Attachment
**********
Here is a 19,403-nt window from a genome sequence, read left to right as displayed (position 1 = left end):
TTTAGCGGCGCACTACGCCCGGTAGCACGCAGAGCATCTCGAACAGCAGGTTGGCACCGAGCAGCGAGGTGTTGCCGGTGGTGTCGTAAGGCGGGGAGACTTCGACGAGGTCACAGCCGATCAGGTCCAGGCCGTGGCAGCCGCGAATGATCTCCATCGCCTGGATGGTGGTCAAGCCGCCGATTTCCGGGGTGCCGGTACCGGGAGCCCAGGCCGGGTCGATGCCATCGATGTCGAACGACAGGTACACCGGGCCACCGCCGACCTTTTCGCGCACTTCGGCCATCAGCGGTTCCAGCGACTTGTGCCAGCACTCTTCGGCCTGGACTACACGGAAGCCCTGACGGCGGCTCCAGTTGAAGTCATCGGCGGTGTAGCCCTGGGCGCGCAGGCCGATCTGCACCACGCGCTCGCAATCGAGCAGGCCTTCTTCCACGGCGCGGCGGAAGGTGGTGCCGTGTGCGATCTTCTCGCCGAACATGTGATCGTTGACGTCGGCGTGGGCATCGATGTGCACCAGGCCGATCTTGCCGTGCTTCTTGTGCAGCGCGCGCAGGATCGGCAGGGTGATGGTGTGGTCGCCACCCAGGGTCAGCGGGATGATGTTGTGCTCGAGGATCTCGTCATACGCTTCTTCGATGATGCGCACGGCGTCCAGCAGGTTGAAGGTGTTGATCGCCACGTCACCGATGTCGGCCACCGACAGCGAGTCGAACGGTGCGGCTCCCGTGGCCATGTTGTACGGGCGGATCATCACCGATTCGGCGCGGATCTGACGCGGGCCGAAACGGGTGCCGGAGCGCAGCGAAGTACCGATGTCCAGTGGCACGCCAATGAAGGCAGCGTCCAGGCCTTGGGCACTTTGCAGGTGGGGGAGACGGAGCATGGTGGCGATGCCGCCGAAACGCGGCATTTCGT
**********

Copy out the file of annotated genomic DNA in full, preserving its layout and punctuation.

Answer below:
Here is a 19,403-nt window from a genome sequence, read left to right as displayed (position 1 = left end):
TTTAGCGGCGCACTACGCCCGGTAGCACGCAGAGCATCTCGAACAGCAGGTTGGCACCGAGCAGCGAGGTGTTGCCGGTGGTGTCGTAAGGCGGGGAGACTTCGACGAGGTCACAGCCGATCAGGTCCAGGCCGTGGCAGCCGCGAATGATCTCCATCGCCTGGATGGTGGTCAAGCCGCCGATTTCCGGGGTGCCGGTACCGGGAGCCCAGGCCGGGTCGATGCCATCGATGTCGAACGACAGGTACACCGGGCCACCGCCGACCTTTTCGCGCACTTCGGCCATCAGCGGTTCCAGCGACTTGTGCCAGCACTCTTCGGCCTGGACTACACGGAAGCCCTGACGGCGGCTCCAGTTGAAGTCATCGGCGGTGTAGCCCTGGGCGCGCAGGCCGATCTGCACCACGCGCTCGCAATCGAGCAGGCCTTCTTCCACGGCGCGGCGGAAGGTGGTGCCGTGTGCGATCTTCTCGCCGAACATGTGATCGTTGACGTCGGCGTGGGCATCGATGTGCACCAGGCCGATCTTGCCGTGCTTCTTGTGCAGCGCGCGCAGGATCGGCAGGGTGATGGTGTGGTCGCCACCCAGGGTCAGCGGGATGATGTTGTGCTCGAGGATCTCGTCATACGCTTCTTCGATGATGCGCACGGCGTCCAGCAGGTTGAAGGTGTTGATCGCCACGTCACCGATGTCGGCCACCGACAGCGAGTCGAACGGTGCGGCTCCCGTGGCCATGTTGTACGGGCGGATCATCACCGATTCGGCGCGGATCTGACGCGGGCCGAAACGGGTGCCGGAGCGCAGCGAAGTACCGATGTCCAGTGGCACGCCAATGAAGGCAGCGTCCAGGCCTTGGGCACTTTGCAGGTGGGGGAGACGGAGCATGGTGGCGATGCCGCCGAAACGCGGCATTTCGT